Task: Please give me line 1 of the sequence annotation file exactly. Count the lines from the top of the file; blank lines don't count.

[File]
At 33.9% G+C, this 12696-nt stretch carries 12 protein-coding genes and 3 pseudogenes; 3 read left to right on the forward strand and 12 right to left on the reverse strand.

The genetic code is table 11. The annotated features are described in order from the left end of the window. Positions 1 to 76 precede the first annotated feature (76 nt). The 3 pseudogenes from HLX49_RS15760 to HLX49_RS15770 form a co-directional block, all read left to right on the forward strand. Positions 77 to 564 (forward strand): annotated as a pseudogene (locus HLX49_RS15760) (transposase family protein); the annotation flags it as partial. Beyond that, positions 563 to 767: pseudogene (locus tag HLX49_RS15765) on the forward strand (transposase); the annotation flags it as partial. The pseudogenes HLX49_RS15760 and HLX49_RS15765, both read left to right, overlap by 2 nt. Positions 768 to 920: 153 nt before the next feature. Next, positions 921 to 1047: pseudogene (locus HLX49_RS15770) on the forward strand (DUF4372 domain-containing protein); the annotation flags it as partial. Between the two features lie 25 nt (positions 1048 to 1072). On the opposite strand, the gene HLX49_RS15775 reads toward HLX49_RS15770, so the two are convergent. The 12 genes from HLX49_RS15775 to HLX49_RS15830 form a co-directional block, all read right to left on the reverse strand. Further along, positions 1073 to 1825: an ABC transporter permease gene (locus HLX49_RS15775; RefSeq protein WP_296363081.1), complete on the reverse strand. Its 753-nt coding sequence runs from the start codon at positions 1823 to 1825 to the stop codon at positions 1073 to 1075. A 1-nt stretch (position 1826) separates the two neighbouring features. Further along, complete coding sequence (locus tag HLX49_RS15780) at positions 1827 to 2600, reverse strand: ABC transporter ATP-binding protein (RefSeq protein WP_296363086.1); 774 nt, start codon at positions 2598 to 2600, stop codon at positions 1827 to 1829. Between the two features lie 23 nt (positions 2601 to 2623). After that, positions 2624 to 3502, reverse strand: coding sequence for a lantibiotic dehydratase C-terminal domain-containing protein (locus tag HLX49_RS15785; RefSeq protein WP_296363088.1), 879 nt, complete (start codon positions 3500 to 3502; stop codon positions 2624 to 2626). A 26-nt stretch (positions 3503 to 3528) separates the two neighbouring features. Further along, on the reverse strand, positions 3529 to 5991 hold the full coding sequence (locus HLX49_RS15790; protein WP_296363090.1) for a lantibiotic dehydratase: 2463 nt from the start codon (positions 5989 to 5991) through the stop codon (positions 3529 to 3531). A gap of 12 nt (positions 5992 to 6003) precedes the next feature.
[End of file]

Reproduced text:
At 33.9% G+C, this 12696-nt stretch carries 12 protein-coding genes and 3 pseudogenes; 3 read left to right on the forward strand and 12 right to left on the reverse strand.